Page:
By John McClaughry
The Washington Post reported last week that “nearly 40 Senate Democrats are pushing President Biden to overturn a Trump-era policy that helps some nonprofits that pour money into elections conceal their donors’ names.”
At issue is a Treasury Department rule, first rolled out in July 2018, that certain nonprofits no longer need to share donor identities and addresses with the IRS in confidential tax filings. The Democratic senators think that sinister right wing money is secretly enriching a fleet of nonprofits to tear down noble Democrats and advance repulsive Republicans, like Donald Trump.
But according to Bloomberg news last January, President Biden’s successful 2020 bid for the White House benefited from a record-breaking $145 million in dark-money donations to groups supporting him, compared to $28 million spent to help President Donald Trump. The left is pocketing five times as much as the right in contributions to nonprofit political organizations.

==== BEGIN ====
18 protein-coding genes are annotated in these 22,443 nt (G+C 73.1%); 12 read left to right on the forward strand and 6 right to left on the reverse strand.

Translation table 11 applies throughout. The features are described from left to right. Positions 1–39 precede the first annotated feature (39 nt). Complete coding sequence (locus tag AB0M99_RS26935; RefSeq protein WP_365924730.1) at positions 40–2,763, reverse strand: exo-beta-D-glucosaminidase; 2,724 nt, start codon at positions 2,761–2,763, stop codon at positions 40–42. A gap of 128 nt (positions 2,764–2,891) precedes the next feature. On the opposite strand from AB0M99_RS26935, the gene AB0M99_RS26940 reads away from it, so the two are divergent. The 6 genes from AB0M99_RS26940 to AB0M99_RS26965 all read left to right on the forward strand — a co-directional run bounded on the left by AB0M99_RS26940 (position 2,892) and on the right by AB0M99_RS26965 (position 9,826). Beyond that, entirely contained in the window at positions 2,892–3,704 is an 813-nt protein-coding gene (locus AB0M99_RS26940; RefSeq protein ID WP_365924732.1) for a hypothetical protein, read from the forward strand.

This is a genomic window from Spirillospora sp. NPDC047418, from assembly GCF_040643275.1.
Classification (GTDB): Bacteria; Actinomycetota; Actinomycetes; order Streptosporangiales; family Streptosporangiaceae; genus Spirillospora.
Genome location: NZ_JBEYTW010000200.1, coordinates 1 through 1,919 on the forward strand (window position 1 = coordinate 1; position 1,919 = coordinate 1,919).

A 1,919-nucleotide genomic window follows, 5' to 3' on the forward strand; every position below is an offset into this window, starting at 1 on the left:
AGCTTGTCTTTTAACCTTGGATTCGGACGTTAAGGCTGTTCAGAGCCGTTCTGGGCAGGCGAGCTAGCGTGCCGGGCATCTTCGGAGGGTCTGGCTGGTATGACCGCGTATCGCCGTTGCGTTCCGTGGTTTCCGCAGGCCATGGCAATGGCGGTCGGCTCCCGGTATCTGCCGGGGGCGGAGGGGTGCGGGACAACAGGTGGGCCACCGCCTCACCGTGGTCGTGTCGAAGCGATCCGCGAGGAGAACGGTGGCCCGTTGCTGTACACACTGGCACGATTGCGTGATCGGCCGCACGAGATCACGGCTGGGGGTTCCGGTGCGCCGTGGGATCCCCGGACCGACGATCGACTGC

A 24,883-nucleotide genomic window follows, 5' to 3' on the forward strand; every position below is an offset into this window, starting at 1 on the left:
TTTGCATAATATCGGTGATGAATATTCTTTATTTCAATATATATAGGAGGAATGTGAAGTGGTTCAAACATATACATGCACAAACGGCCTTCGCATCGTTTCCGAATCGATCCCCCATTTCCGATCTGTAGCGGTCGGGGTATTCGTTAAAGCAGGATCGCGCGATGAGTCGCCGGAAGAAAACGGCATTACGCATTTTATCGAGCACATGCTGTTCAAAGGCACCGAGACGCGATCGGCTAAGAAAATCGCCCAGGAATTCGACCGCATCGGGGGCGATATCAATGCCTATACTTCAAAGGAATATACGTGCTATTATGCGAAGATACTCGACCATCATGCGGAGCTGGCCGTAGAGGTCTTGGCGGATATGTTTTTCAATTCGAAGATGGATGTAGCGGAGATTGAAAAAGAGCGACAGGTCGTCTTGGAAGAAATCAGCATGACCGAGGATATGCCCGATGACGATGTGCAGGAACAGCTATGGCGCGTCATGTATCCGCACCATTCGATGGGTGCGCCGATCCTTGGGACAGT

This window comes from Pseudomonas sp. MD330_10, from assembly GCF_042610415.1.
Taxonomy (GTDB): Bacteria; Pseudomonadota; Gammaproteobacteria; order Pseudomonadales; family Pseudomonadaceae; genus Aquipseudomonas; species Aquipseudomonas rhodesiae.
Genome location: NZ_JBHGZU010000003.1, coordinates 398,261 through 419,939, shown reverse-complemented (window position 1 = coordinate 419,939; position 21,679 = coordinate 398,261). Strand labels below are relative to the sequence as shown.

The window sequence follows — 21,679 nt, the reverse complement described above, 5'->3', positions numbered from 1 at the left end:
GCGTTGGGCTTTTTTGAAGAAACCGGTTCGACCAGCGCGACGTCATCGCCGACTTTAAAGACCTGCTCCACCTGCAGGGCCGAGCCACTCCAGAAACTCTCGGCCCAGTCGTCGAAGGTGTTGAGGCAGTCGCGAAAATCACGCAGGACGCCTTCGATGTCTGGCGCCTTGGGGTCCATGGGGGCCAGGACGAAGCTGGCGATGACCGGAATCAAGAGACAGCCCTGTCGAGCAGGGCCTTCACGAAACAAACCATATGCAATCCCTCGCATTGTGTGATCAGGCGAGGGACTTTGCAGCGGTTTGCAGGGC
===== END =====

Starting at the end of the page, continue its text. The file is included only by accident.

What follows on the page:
The nonpartisan Center for Responsive Politics, which tracks money in campaigns, estimated last month that dark-money expenditures in 2020 topped $1 billion — most of it benefiting Democrats, a first in presidential cycles.
Candidate Joe Biden promised to propose legislation saying “any group that advocates for or against candidates for federal office in its ads of communications must disclose its contributors.” Has anybody seen him keep that promise in the last four months? No, because it would bite his friends a lot harder than his opponents.
John McClaughry is vice president of the Ethan Allen Institute. Reprinted with permission from the Ethan Allen Institute Blog.